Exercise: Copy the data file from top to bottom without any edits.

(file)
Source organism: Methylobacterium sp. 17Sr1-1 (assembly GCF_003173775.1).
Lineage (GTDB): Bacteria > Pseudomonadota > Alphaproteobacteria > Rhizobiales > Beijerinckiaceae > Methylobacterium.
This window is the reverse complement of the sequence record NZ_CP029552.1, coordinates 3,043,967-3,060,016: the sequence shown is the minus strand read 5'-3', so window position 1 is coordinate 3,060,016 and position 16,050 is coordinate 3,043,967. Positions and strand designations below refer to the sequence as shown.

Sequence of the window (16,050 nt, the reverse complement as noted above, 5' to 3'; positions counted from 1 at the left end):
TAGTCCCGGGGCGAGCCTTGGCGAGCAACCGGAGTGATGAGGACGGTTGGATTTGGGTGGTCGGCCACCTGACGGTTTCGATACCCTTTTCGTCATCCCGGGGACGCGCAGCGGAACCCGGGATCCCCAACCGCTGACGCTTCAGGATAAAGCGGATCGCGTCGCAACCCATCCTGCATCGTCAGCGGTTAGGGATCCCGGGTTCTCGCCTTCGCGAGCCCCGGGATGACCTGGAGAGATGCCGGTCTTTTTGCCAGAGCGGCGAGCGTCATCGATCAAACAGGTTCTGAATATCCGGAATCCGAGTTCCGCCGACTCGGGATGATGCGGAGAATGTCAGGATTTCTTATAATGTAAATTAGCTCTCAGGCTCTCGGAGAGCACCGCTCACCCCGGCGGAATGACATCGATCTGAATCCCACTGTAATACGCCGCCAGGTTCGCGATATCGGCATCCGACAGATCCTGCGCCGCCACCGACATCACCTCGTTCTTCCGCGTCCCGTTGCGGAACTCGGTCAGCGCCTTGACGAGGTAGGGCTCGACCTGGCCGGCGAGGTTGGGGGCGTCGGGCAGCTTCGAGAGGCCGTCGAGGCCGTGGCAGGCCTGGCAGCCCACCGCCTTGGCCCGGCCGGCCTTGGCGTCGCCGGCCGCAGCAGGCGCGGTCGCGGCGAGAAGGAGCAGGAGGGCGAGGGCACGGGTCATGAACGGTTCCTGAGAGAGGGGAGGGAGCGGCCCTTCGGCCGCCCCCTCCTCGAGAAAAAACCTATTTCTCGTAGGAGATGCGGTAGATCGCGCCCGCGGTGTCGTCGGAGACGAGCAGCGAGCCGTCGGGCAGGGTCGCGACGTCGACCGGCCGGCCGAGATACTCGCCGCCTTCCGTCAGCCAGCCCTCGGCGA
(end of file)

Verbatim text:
Source organism: Methylobacterium sp. 17Sr1-1 (assembly GCF_003173775.1).
Lineage (GTDB): Bacteria > Pseudomonadota > Alphaproteobacteria > Rhizobiales > Beijerinckiaceae > Methylobacterium.
This window is the reverse complement of the sequence record NZ_CP029552.1, coordinates 3,043,967-3,060,016: the sequence shown is the minus strand read 5'-3', so window position 1 is coordinate 3,060,016 and position 16,050 is coordinate 3,043,967. Positions and strand designations below refer to the sequence as shown.

Sequence of the window (16,050 nt, the reverse complement as noted above, 5' to 3'; positions counted from 1 at the left end):
TAGTCCCGGGGCGAGCCTTGGCGAGCAACCGGAGTGATGAGGACGGTTGGATTTGGGTGGTCGGCCACCTGACGGTTTCGATACCCTTTTCGTCATCCCGGGGACGCGCAGCGGAACCCGGGATCCCCAACCGCTGACGCTTCAGGATAAAGCGGATCGCGTCGCAACCCATCCTGCATCGTCAGCGGTTAGGGATCCCGGGTTCTCGCCTTCGCGAGCCCCGGGATGACCTGGAGAGATGCCGGTCTTTTTGCCAGAGCGGCGAGCGTCATCGATCAAACAGGTTCTGAATATCCGGAATCCGAGTTCCGCCGACTCGGGATGATGCGGAGAATGTCAGGATTTCTTATAATGTAAATTAGCTCTCAGGCTCTCGGAGAGCACCGCTCACCCCGGCGGAATGACATCGATCTGAATCCCACTGTAATACGCCGCCAGGTTCGCGATATCGGCATCCGACAGATCCTGCGCCGCCACCGACATCACCTCGTTCTTCCGCGTCCCGTTGCGGAACTCGGTCAGCGCCTTGACGAGGTAGGGCTCGACCTGGCCGGCGAGGTTGGGGGCGTCGGGCAGCTTCGAGAGGCCGTCGAGGCCGTGGCAGGCCTGGCAGCCCACCGCCTTGGCCCGGCCGGCCTTGGCGTCGCCGGCCGCAGCAGGCGCGGTCGCGGCGAGAAGGAGCAGGAGGGCGAGGGCACGGGTCATGAACGGTTCCTGAGAGAGGGGAGGGAGCGGCCCTTCGGCCGCCCCCTCCTCGAGAAAAAACCTATTTCTCGTAGGAGATGCGGTAGATCGCGCCCGCGGTGTCGTCGGAGACGAGCAGCGAGCCGTCGGGCAGGGTCGCGACGTCGACCGGCCGGCCGAGATACTCGCCGCCTTCCGTCAGCCAGCCCTCGGCGA